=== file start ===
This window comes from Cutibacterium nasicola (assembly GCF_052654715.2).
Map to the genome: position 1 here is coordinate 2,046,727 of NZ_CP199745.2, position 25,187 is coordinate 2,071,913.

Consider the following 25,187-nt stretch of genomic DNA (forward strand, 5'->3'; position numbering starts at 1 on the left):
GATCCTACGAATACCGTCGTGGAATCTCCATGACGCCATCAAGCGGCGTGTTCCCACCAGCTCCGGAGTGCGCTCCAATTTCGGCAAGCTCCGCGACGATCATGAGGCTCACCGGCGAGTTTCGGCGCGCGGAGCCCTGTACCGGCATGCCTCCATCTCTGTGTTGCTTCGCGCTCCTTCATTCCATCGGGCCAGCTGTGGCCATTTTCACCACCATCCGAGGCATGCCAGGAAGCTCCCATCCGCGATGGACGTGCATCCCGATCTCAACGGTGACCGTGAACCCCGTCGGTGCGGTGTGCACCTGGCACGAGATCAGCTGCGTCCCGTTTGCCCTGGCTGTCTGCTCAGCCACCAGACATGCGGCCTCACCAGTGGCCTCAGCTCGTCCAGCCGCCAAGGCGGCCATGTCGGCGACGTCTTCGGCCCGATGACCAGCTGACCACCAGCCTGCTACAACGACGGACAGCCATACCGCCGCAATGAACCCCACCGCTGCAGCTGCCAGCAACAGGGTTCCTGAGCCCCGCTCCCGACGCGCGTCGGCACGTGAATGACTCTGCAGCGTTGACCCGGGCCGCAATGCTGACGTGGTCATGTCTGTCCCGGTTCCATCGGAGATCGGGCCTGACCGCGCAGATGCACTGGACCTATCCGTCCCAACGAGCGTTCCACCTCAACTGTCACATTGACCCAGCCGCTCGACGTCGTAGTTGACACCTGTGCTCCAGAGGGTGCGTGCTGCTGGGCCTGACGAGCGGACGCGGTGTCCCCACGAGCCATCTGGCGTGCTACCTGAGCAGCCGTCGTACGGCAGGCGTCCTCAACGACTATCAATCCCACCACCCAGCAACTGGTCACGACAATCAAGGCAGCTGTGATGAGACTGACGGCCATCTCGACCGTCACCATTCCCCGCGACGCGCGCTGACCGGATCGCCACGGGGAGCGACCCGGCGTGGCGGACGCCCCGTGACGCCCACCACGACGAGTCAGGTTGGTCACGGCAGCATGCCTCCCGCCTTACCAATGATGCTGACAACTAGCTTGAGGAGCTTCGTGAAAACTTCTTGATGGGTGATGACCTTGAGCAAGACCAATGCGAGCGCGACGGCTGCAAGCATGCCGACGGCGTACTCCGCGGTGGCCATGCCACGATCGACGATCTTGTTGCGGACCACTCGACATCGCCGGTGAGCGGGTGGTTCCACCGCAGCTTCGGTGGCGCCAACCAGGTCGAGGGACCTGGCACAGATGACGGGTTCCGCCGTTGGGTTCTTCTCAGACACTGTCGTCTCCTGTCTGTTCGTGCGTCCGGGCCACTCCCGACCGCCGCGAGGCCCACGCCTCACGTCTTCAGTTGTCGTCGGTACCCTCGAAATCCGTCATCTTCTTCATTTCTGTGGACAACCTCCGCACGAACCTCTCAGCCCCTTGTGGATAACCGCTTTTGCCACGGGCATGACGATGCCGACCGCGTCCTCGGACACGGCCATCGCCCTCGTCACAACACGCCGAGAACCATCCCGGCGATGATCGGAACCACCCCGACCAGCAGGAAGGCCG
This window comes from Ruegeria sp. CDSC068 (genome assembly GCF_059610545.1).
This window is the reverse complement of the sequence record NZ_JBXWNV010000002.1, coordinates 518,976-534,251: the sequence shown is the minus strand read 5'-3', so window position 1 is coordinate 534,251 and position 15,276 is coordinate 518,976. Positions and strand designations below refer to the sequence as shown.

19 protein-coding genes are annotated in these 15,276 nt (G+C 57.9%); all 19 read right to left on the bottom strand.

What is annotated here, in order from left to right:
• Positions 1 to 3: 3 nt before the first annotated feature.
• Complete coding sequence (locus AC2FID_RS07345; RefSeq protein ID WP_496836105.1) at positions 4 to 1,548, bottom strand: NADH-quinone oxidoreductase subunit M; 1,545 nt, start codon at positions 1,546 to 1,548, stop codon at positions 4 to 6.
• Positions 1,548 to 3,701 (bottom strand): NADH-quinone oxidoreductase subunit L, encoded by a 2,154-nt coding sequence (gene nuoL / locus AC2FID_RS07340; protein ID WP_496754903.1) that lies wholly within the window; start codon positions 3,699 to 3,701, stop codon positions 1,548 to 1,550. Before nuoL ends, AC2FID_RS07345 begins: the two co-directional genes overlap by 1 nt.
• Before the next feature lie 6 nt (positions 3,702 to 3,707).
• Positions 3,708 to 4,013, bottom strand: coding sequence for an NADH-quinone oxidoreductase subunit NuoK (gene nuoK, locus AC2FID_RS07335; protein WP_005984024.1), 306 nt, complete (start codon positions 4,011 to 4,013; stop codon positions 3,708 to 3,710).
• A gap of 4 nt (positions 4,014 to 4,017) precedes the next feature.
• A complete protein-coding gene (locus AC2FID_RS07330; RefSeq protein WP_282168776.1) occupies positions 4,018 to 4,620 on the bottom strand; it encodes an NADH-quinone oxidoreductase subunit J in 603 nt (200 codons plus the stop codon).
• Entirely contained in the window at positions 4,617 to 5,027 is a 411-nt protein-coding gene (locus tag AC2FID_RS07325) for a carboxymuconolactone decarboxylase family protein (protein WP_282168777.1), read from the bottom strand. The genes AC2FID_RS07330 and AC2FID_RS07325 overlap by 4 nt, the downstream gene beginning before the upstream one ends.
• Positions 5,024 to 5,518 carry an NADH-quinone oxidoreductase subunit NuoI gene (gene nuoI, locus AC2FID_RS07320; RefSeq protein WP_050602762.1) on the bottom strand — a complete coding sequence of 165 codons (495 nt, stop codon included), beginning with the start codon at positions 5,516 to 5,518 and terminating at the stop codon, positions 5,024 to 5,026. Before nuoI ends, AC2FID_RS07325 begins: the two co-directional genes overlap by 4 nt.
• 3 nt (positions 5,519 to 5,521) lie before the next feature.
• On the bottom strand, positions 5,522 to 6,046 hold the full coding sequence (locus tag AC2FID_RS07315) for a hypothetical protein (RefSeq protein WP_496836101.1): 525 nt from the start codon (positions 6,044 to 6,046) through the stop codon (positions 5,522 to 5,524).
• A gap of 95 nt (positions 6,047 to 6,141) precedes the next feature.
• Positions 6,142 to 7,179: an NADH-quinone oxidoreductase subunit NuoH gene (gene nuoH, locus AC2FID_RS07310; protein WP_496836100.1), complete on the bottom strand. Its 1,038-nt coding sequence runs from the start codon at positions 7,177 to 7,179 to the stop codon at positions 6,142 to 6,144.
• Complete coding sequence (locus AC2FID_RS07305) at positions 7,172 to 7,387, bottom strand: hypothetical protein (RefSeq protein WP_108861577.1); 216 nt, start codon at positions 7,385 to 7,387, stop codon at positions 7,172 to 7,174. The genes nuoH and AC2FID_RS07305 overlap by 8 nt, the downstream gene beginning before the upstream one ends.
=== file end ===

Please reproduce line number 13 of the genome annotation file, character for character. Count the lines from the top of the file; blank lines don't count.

• Positions 3,708 to 4,013, bottom strand: coding sequence for an NADH-quinone oxidoreductase subunit NuoK (gene nuoK, locus AC2FID_RS07335; protein WP_005984024.1), 306 nt, complete (start codon positions 4,011 to 4,013; stop codon positions 3,708 to 3,710).